The Palestinian Prime Minister, Rami Hamdallah on Tuesday called for the immediate release of Bilal Kayed, who has been on a hunger strike for 70 days, and who is currently shackled to his bed in an Israeli hospital.
“Israel is violating all medical ethics by shackling a human being like an animal,” he said. “The Israeli authorities are directly responsible for Mr. Kayed’s well-being and should release him immediately.”
Israeli authorities issued an administrative detention order against Bilal Kayed on the day of his scheduled release from prison, after serving a 14.5-year sentence. To protest his detention, Mr. Kayed went on a hunger strike on June 15. Since then, he has suffered from vision problems, lung infection, heart complications and rapid weight loss.
In spite of his fragile condition and the presence of four armed guards in his room, Israeli authorities ordered to have him chained to the hospital bed, with cuffs tied around his right hand and left foot.
“Israel’s horrific treatment of Bilal Kayed amounts to torture,” said Jamal Dajani, Director of Strategic Communications & Media at the Prime Minister’s Office. “The decision to keep Mr. Kayed imprisoned after he served his sentence is inhumane and violates basic human rights.”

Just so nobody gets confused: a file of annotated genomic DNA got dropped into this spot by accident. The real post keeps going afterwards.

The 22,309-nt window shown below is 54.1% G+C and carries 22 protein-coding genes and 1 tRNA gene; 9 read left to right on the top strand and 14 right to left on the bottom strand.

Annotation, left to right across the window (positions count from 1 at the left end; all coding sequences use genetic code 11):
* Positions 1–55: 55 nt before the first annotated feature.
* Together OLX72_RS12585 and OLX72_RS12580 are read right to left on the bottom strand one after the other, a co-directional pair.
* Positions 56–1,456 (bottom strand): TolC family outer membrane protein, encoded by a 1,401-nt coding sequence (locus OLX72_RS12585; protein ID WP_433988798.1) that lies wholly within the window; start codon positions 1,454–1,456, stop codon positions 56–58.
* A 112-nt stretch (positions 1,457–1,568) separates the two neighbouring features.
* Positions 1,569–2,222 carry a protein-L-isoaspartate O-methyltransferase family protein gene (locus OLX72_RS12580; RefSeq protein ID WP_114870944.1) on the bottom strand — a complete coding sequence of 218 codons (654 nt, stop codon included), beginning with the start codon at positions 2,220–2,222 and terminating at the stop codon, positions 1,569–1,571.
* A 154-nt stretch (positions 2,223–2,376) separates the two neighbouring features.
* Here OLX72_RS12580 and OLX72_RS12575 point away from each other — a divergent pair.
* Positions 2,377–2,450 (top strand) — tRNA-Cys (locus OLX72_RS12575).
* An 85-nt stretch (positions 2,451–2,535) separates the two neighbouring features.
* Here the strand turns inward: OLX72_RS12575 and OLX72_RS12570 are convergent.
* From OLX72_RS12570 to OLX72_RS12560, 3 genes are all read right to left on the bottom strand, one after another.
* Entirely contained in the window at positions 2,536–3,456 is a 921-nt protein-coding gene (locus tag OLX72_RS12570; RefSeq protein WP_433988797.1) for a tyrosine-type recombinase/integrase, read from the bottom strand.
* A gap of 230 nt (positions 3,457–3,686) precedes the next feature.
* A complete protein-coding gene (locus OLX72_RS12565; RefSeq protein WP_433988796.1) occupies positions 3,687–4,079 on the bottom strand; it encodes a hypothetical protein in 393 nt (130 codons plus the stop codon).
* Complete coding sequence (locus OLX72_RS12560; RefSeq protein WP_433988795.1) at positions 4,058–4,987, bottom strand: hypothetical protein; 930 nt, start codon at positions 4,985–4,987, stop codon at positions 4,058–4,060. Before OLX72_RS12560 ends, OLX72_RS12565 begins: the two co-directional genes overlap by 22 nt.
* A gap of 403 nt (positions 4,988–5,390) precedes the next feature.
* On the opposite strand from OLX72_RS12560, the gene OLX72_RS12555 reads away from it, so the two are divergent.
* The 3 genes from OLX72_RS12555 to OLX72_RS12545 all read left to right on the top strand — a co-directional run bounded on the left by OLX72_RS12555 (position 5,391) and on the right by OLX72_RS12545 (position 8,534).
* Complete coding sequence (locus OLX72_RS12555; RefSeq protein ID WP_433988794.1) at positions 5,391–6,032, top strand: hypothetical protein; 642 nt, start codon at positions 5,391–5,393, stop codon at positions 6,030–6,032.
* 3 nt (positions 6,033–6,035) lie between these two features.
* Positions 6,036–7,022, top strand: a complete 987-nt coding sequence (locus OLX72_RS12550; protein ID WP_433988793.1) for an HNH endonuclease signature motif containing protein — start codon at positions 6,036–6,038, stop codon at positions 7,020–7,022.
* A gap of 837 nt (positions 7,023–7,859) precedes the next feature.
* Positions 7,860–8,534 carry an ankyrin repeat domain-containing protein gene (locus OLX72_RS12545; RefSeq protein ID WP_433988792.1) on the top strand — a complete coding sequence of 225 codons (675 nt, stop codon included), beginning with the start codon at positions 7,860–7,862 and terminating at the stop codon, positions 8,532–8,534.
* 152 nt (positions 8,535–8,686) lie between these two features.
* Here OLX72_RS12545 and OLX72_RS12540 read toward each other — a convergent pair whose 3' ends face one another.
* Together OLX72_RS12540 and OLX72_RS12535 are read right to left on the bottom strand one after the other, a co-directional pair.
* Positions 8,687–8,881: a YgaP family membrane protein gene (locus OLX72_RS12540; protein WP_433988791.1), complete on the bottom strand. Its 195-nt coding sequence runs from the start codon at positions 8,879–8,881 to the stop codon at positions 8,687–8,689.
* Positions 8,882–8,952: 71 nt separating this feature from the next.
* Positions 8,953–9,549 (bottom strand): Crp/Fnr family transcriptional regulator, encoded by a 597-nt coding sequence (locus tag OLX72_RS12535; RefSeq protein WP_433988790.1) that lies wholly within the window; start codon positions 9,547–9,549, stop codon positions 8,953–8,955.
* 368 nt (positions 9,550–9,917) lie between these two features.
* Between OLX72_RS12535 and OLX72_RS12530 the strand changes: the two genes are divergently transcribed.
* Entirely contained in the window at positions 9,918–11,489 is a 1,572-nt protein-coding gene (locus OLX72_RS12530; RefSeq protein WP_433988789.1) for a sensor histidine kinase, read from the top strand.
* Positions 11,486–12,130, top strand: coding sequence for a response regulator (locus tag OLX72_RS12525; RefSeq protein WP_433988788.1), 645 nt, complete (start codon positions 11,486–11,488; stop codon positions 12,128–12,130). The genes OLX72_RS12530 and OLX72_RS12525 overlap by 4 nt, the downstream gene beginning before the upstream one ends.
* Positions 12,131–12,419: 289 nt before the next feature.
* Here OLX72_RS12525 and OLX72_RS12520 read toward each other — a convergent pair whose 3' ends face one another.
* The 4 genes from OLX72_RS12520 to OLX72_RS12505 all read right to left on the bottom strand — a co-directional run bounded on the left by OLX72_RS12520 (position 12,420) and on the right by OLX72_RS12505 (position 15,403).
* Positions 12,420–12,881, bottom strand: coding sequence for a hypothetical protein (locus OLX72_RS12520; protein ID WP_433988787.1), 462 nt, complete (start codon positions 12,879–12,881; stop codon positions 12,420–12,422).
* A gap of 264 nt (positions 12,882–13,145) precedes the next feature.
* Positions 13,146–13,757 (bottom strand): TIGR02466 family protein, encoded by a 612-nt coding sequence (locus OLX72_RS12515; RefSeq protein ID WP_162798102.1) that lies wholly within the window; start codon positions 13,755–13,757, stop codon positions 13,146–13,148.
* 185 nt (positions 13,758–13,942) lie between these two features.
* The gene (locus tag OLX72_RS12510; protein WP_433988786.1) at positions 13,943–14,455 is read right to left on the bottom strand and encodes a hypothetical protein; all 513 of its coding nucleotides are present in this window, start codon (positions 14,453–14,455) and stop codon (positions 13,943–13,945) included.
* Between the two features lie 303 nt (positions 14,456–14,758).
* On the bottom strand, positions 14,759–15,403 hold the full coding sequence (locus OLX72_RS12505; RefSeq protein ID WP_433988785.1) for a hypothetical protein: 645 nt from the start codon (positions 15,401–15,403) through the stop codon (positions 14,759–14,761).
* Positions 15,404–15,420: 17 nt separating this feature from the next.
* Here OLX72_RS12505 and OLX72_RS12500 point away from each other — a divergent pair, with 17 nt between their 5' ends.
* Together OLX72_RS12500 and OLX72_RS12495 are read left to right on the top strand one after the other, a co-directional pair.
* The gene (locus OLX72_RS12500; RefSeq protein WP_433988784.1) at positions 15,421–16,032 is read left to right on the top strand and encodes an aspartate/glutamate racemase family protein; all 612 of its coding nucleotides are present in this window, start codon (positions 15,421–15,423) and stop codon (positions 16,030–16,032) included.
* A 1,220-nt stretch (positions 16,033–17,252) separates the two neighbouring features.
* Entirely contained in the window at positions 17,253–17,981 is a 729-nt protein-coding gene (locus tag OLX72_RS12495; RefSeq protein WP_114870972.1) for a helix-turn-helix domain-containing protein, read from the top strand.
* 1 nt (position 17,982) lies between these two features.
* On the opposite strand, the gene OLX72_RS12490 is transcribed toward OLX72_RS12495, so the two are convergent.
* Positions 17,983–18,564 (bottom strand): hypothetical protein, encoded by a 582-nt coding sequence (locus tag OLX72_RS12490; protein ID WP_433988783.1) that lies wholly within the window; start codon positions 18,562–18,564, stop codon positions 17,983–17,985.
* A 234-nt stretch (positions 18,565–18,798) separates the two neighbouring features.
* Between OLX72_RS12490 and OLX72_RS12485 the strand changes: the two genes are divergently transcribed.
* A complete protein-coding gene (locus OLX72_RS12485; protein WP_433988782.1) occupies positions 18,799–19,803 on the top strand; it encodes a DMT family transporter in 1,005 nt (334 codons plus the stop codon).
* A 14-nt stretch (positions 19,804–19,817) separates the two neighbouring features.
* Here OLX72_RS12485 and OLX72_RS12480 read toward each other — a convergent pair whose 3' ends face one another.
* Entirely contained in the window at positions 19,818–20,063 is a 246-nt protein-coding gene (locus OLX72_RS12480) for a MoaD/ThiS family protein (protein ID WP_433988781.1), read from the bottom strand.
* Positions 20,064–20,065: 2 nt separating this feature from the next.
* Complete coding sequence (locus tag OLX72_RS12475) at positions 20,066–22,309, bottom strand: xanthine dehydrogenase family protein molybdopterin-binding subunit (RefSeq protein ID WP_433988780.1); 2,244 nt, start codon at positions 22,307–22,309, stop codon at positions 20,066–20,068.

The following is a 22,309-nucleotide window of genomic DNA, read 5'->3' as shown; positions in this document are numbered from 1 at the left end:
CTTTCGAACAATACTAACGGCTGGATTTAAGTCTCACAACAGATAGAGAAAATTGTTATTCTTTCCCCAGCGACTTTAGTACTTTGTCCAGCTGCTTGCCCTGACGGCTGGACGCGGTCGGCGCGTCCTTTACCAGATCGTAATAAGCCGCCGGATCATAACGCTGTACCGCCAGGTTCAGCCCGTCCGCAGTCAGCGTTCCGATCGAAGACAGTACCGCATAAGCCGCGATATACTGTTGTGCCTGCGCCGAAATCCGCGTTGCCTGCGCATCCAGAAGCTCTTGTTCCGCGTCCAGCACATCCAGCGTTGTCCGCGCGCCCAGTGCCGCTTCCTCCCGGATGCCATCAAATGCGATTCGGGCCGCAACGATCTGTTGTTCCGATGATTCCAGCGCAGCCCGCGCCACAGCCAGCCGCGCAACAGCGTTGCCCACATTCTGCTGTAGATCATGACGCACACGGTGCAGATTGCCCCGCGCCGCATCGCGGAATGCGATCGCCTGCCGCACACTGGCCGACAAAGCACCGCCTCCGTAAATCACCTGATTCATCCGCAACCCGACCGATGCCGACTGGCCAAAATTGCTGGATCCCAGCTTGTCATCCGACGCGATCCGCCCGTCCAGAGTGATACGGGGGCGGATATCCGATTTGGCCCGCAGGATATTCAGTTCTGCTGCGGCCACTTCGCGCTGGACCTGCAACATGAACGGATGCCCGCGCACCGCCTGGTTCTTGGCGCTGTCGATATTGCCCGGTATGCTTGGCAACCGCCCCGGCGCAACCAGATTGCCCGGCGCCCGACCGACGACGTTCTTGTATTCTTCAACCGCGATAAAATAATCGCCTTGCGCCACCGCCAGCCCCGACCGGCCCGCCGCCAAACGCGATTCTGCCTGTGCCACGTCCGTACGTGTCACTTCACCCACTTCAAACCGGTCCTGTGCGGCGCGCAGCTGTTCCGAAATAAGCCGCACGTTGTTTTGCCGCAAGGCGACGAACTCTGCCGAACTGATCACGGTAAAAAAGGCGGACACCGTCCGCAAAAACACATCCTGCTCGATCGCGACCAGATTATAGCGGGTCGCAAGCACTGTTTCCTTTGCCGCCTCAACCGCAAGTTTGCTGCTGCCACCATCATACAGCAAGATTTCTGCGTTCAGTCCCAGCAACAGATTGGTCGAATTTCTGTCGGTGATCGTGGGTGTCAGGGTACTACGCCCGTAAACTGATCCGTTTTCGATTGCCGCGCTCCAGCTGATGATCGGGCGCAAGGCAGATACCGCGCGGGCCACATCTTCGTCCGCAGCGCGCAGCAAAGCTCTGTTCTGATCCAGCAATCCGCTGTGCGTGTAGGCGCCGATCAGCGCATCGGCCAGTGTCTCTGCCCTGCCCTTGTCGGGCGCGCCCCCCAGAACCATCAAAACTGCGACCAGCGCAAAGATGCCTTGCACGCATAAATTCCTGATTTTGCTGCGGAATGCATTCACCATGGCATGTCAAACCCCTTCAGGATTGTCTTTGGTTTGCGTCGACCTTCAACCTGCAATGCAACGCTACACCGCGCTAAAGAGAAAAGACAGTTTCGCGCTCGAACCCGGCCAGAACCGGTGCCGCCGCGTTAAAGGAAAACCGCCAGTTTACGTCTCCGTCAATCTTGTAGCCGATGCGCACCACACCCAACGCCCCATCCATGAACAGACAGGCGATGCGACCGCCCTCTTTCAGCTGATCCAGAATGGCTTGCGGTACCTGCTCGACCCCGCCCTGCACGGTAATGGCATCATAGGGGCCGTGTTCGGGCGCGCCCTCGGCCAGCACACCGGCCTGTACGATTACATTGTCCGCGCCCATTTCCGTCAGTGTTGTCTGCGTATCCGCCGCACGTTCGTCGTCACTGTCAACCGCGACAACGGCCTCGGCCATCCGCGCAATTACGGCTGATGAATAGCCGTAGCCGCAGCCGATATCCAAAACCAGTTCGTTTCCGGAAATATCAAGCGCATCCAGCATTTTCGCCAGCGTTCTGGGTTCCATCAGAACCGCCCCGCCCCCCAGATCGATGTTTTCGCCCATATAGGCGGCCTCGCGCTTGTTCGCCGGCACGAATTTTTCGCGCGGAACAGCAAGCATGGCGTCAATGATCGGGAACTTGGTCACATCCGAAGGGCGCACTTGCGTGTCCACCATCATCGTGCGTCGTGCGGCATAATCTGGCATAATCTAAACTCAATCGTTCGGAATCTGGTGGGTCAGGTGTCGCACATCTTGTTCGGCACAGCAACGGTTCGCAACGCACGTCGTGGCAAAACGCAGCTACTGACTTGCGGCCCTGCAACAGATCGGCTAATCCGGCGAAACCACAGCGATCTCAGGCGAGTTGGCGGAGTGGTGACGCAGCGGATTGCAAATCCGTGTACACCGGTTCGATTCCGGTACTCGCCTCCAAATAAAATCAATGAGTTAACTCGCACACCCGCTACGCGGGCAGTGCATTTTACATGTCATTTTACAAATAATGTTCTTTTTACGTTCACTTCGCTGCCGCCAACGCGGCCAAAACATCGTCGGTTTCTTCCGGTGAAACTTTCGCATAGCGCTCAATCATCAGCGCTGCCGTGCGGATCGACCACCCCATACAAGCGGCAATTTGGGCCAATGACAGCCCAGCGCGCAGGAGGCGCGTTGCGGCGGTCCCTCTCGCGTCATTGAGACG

Robert Piper, the UN Coordinator for Humanitarian Assistance and Development Aid in Palestine, in a statement expressed his “deep concern” about the deteriorating health of Bilal Kayed, calling it “an egregious case.”
Israel’s systematic use of administrative detention is against international law and has been repeatedly criticized by the UN. According to the Fourth Geneva Convention, administrative detention may be used only for “imperative reasons of security.” However, Israel makes ample use of the practice: In July of this year, 750 Palestinians were locked up in Israeli prisons without knowing the reason for their arrest.
Around 120 Palestinian prisoners have participated in temporary hunger strikes in solidarity with Mr. Kayed. Israeli authorities have retaliated against the strikers by placing some in solitary confinement and confiscating prisoners’ mattresses.
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